Thursday, April 9, 2015

America's Growing Corporate Debt-Profit Gap

As I've noted in previous postings, the growing level of corporate debt is something worth watching, particularly given that we live in a unique and rather lengthy period of ultra-low interest rates where even the most uncreditworthy of companies is able to issue bonds to unwary buyers who are seeking some sort of reasonable yield on their portfolios.

Until the mid-1970s, corporations kept debt and debt growth levels relatively low as you can see on this graph from FRED:

Until the mid-1970s, corporate earnings were adequate for covering investments in research and development, new equipment and plants and providing increasing compensation for their employees.  Companies basically used their own internal resources to expand their businesses.

Here is a graph that shows the dramatic increase in the debt-to-equity levels that occurred in the mid-1970s and lasted through to the early 1990s:

From its level of under 40 percent in the 1960s, overall debt-to-equity levels rose sharply to between 70 and 100 percent between 1974 and 1991.  In 1991, as the stock market took off, the value of equities rose much faster than the growth in corporate debt, pushing the debt-to-equity level down even though the level of debt continued to grow rapidly.  You will also note that during the 2001 and 2008 - 2009 market corrections, the debt-to-equity level rose dramatically as equities dropped in value far more quickly than debt levels dropped.

Let's look at another measure of corporate health, corporate profits.  Here is a graph from FRED showing total after tax corporate profits since 1947:

That looks pretty healthy doesn't it?  Corporate profits have grown quite rapidly, particularly over the last decade (excluding the Great Recession, of course).

Now, let's combine corporate debt (in red) and corporate profits (in blue) on the same graph:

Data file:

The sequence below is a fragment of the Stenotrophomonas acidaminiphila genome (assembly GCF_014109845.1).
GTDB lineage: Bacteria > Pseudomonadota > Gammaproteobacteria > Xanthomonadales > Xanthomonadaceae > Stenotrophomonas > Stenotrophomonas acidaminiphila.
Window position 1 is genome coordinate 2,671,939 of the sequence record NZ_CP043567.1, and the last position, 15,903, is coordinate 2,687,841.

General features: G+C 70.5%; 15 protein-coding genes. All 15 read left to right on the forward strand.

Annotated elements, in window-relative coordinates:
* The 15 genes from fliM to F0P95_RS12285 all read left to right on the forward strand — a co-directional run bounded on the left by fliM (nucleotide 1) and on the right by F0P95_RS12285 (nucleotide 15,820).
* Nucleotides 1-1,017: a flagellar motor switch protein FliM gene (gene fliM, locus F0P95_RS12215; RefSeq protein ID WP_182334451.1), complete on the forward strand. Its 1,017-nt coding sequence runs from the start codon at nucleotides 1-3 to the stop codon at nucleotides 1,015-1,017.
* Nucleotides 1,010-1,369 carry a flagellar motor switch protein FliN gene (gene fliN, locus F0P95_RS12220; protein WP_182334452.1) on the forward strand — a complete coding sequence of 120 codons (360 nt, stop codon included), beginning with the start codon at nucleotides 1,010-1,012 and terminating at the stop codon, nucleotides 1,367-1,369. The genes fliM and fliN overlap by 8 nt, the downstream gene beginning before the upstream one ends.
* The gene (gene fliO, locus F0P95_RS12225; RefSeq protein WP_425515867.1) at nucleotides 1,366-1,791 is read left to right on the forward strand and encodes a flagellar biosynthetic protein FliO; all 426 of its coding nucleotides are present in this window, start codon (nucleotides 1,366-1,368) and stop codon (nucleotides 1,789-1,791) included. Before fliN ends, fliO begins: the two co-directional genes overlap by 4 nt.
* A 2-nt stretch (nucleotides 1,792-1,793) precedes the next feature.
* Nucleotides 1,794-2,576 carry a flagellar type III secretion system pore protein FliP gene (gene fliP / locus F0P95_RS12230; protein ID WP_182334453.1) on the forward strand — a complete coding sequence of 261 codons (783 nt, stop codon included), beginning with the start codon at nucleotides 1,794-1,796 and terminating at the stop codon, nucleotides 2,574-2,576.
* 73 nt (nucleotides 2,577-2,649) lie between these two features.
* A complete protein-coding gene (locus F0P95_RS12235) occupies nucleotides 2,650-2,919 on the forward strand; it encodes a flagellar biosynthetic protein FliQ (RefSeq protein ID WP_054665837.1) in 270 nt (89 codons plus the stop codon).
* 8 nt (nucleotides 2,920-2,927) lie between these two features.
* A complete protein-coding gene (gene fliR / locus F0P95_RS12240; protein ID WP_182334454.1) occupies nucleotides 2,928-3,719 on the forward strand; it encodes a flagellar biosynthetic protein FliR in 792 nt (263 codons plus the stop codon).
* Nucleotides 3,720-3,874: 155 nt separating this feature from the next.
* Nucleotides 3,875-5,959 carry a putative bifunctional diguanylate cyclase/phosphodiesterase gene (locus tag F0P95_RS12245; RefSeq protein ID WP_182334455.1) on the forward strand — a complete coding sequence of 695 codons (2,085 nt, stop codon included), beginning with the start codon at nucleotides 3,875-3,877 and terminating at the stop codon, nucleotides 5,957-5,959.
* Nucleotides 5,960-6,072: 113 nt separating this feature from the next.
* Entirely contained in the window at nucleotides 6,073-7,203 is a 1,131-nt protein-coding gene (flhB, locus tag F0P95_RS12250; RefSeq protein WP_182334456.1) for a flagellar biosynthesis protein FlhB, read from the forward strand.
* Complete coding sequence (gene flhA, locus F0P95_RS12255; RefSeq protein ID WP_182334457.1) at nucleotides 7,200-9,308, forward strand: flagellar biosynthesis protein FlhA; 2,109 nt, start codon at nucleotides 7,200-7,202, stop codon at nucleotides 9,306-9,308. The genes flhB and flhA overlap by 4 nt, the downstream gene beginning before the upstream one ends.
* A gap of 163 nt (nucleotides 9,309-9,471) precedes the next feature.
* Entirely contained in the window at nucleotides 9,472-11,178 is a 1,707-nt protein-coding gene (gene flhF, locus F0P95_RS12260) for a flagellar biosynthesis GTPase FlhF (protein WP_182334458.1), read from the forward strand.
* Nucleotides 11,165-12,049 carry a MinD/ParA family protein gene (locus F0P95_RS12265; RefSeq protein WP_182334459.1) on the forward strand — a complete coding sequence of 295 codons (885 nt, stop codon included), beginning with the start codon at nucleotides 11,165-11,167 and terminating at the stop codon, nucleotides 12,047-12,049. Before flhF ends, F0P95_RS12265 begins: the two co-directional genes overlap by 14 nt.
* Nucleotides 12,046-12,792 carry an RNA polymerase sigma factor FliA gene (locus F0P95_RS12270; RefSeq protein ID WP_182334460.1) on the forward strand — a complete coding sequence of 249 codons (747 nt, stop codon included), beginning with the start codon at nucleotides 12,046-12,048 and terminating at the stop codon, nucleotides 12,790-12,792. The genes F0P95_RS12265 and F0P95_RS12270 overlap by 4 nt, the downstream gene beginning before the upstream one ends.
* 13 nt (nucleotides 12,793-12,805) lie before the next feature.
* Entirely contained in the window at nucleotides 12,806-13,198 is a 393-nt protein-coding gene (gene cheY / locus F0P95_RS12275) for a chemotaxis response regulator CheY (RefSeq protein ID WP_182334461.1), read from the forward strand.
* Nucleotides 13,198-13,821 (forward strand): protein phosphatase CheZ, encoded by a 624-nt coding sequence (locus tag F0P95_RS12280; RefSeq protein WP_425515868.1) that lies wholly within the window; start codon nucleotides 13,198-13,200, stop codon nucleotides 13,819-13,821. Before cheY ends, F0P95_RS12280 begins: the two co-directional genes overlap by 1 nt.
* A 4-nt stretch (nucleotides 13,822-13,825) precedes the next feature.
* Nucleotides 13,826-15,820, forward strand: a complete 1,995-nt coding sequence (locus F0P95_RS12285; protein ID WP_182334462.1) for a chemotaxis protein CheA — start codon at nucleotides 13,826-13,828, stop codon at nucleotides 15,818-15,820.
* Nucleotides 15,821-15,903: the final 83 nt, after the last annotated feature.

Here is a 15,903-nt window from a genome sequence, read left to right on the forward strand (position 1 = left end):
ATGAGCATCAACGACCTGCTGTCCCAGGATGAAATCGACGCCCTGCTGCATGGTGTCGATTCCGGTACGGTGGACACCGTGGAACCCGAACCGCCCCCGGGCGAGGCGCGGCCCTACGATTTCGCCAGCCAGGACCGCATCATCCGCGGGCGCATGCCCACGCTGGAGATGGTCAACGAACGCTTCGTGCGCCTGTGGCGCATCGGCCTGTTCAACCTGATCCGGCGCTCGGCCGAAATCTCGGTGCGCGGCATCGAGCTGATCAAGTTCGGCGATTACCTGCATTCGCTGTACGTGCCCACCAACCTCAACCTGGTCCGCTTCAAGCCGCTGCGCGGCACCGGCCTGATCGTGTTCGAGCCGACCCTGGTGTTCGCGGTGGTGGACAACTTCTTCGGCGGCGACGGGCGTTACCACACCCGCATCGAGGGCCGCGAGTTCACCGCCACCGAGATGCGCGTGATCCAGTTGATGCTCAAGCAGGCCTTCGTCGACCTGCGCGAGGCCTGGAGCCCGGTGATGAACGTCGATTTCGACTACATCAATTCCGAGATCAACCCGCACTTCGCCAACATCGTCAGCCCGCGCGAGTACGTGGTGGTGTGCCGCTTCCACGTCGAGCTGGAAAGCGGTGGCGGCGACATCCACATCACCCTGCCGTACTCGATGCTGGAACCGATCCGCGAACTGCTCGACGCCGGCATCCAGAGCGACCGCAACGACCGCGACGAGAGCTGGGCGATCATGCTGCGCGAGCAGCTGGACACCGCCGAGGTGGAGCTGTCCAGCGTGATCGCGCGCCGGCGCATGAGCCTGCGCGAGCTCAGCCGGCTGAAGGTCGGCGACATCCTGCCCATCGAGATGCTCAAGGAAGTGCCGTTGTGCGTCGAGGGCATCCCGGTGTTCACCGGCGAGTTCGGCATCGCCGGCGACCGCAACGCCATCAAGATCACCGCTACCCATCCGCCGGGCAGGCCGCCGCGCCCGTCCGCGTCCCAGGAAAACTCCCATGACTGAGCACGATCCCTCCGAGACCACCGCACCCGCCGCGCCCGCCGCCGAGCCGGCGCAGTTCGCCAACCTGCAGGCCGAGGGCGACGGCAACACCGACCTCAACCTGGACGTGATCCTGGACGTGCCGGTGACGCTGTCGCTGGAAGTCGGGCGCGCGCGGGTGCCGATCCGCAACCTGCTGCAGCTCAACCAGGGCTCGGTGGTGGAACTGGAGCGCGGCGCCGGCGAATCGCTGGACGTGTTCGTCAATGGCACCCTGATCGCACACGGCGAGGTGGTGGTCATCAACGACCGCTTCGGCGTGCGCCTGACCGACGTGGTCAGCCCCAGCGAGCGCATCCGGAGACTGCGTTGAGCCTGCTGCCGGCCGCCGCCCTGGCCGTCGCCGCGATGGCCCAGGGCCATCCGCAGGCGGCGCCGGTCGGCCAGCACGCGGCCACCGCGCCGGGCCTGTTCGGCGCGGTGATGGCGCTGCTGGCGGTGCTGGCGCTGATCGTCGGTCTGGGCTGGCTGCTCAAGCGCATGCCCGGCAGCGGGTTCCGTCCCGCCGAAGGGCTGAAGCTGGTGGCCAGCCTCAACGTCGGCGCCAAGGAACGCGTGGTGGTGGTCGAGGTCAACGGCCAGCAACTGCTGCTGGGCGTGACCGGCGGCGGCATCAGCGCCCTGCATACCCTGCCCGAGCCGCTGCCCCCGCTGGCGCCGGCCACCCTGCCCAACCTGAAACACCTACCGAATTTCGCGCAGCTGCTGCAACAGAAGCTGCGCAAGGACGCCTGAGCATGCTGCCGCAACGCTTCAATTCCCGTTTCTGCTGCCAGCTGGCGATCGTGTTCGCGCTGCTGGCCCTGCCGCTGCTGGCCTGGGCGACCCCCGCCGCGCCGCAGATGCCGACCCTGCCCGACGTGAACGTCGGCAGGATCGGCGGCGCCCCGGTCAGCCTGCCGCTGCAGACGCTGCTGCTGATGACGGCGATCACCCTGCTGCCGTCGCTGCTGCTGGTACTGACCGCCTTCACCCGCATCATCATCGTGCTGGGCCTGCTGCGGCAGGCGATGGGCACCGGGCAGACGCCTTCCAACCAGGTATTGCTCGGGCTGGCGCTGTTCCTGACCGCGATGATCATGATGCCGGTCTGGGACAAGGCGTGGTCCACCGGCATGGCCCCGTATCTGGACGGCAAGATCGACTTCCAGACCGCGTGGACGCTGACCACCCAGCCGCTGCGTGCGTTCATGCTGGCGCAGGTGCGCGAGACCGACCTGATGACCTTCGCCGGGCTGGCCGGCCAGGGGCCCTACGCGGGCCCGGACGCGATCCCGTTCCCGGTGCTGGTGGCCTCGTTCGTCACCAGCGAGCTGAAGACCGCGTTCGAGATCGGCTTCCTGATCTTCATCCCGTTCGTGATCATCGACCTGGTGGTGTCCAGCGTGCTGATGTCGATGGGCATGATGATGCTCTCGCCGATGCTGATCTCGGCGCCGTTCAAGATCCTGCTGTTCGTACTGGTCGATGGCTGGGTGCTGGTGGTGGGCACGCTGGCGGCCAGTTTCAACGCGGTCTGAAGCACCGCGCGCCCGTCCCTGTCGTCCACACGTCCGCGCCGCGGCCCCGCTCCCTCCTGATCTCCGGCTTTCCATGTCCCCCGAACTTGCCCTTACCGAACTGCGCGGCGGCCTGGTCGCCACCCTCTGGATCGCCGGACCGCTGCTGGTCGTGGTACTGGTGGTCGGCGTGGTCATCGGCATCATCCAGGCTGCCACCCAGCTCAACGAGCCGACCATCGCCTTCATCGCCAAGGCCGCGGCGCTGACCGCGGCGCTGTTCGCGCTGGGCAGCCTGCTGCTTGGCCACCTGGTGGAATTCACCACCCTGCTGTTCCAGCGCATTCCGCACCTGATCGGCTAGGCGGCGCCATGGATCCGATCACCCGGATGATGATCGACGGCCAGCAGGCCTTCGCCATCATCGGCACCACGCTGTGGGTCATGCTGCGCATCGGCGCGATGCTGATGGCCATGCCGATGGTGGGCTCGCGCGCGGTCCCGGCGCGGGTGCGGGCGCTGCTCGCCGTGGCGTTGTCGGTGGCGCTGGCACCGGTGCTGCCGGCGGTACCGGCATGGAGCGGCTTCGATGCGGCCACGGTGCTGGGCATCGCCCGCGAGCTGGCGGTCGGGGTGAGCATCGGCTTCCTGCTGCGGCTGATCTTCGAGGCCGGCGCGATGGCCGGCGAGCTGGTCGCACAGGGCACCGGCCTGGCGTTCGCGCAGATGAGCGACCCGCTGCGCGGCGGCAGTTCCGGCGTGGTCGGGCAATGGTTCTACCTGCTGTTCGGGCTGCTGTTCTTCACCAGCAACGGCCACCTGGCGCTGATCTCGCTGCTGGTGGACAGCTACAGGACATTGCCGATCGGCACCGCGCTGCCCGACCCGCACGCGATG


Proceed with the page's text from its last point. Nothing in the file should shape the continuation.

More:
That really puts the growth of corporate profits into perspective, doesn't it?

If we subtract corporate profits from corporate debt to give us a sense of how much faster corporate debt is growing compared to growth in corporate profits, here is what we end up with:

Right now, corporate debt is outstripping corporate profits by $5.51 trillion, the second highest level after the one-time (hopefully) readjustments of the Great Recession.  Let's call this difference between debt and profits the debt-profit gap, a gap that has grown substantially since 2011.  

Let's look at how much interest corporations are paying on their ever-rising debt loads since 1947 as shown here: 

Let's focus on the period since 2006:

We can see that the interest paid on corporate debt has dropped substantially from a peak of $605.7 billion in 2006 to $438.4 billion in 2013, a very substantial drop of $167.3 billion.  You'll also notice that the drop in interest paid by American corporations on their debt fell in tandem with interest rates on corporate bonds as shown here:

That's what life is like in our current interest rate environment; there are winners and there are losers and American corporations just happen to be one of the big beneficiaries of Ben Bernanke's generosity.

What lies ahead?  While no one knows when (or if) the Federal Reserve will allow interest rates to float back up to historical norms, one thing we can be certain of is that there will be a great deal of pain in overly indebted Corporate America as it tries to service its increasingly heavy debt load in a time when the debt-profit gap is rising.


  1. Reflecting back on how our economy arrived at this point is very important. Rewarding savers and placing a value on the allocation of financial assets is important. It should be noted that many Americans living today were not even born or too young to appreciate the historical ramifications of the events that took place starting in 1979.

    That was when then Fed chairman Paul Volcker hiked interest rates to over 20%. The impact of higher interest rates had a massive positive impact on corralling the growth of both credit and debt acting as an crucial reset to the economy for decades to come. Below is an article delving into the importance of this event and how it relates to the skewed and distorted economic landscape of today.

  2. Here is one of your graphs in logarithmic scale. Logarithmic is also useful in this field too.

    The distance between the two lines gives the log of the ratio. Also, since these things grow exponentially valued in dollars it shows what is going on in earlier times as comparison.